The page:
Great post by Mark Surman: 2010 Goals: Update on Mozilla Foundation Bits. Mark is spot on.
For years, the Mozilla goal was simple:
promote choice and innovation on the Internet
and the biggest lever we had to achieve this was Firefox. In 2003, there was a monopoly (which leads to lack of choice) and total lack of innovation (why would Microsoft invest in something that did not generate revenue and could threaten its business?). Making a modern, safer, easier to use, cross-platform and extensible browser made sense.
Fast forward 5 years or so. We're in a totally different place. The browser market is in much better shape than before. 2009 seems very promising with Safari 4, Chrome 1.0, IE8 and Firefox 3.1. There is absolutely no doubt that keeping on improving Firefox is the right thing to do, but in this new era, the old Mozilla goal sounds less relevant. Mozilla's momentum is bigger than ever, and its Manifesto (now available in 10 languages) is more inspiring than ever. But between a product and a manifesto, there is room for medium-term goals that would – to quote Mark – "strike a balance between aspirational (we want to reach far) and concrete (we want goals that guide our decisions)". We have "keeping the Internet open and participatory" as a more recent motto, but I find it a little too abstract for most people, even if I find it accurate myself.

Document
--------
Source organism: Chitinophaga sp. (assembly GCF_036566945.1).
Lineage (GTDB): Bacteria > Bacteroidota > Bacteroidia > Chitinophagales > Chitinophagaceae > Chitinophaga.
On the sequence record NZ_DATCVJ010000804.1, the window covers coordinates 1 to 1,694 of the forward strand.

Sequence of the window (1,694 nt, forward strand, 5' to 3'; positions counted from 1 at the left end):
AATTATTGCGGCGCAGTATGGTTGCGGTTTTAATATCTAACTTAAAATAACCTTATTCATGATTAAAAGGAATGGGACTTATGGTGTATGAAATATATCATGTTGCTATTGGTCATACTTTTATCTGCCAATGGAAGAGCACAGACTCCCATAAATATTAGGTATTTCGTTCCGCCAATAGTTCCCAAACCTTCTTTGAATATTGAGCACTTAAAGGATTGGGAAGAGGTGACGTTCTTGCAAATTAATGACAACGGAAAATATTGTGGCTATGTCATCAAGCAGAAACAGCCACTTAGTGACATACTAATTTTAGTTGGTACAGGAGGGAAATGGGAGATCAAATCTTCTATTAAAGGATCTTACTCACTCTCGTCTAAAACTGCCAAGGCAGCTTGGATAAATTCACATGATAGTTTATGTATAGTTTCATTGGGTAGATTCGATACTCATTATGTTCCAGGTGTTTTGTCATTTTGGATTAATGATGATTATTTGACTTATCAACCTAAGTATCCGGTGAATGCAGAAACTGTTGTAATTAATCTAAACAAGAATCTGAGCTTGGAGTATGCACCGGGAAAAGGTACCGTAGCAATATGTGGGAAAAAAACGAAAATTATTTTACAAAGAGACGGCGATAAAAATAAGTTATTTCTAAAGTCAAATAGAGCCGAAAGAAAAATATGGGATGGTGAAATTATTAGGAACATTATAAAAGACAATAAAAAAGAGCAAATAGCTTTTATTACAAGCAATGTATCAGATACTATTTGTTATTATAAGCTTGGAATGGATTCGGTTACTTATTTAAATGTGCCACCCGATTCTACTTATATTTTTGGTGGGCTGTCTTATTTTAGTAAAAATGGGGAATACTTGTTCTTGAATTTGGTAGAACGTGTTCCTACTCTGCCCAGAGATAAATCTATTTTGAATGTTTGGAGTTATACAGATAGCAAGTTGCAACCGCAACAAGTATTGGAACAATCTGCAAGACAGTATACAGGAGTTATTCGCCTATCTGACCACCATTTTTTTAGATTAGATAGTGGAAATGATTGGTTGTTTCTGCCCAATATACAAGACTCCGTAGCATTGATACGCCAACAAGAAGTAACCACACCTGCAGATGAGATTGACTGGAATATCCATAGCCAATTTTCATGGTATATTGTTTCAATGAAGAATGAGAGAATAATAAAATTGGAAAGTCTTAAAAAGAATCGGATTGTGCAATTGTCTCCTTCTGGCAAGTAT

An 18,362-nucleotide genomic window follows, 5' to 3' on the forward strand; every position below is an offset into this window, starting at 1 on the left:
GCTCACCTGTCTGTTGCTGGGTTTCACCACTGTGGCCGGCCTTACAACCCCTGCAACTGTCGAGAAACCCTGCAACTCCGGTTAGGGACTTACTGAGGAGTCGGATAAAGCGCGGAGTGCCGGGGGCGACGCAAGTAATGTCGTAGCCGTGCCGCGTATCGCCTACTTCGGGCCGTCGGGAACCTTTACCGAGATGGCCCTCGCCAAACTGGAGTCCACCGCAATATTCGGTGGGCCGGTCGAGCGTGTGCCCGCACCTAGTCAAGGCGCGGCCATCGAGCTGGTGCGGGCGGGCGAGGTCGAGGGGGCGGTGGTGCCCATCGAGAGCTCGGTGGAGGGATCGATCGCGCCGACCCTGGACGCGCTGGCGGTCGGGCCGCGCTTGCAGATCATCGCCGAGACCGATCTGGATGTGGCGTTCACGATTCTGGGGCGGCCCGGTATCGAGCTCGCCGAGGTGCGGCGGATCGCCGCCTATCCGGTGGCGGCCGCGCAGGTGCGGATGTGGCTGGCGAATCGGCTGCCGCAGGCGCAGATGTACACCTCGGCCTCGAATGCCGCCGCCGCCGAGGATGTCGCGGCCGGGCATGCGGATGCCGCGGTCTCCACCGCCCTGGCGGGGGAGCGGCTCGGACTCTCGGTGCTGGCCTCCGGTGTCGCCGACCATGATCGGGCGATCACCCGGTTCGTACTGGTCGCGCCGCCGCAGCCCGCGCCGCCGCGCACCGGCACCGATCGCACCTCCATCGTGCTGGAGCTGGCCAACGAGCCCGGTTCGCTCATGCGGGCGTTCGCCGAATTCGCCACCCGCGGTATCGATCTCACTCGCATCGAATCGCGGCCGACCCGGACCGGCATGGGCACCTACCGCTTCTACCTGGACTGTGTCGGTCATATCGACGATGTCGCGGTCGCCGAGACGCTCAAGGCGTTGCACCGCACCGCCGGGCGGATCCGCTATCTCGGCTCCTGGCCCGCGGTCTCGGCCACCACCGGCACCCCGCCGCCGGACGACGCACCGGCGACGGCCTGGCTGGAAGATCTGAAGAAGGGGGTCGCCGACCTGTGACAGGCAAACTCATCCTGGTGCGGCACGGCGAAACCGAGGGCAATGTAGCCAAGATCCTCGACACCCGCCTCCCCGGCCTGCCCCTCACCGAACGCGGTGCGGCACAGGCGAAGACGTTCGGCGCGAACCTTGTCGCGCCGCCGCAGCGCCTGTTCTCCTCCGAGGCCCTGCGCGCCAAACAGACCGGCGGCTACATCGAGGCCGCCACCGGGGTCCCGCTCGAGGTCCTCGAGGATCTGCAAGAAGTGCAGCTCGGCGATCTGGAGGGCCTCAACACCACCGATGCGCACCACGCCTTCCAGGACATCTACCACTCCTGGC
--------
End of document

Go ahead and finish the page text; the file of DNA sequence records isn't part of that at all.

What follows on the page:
I'm trying to think outside of the box set by Mitchell's article on the 2010 Mozilla goals for now and will leave you, dear reader, with something that hopefully will be food for thought in order to discuss what is Mozilla:
- "Mozilla hasn’t just built a product... it has built a movement." (Suneel Gupta). Is Mozilla a movement?
- It's also a global organization that enables mass collaboration to create the tool (the browser) that vehicles each of us on-line
- It's also an experiment of new forms of organization. Not democracy. Not a company. More something like a meritocratic community.
All of these are different ways to describe Mozilla. Now I'd love to see my readers get suggest what should Mozilla should aim at doing/being in 2010. Or to put it in a different way:
What would you want to achieve by 2010 if you were at the helm of Mozilla?
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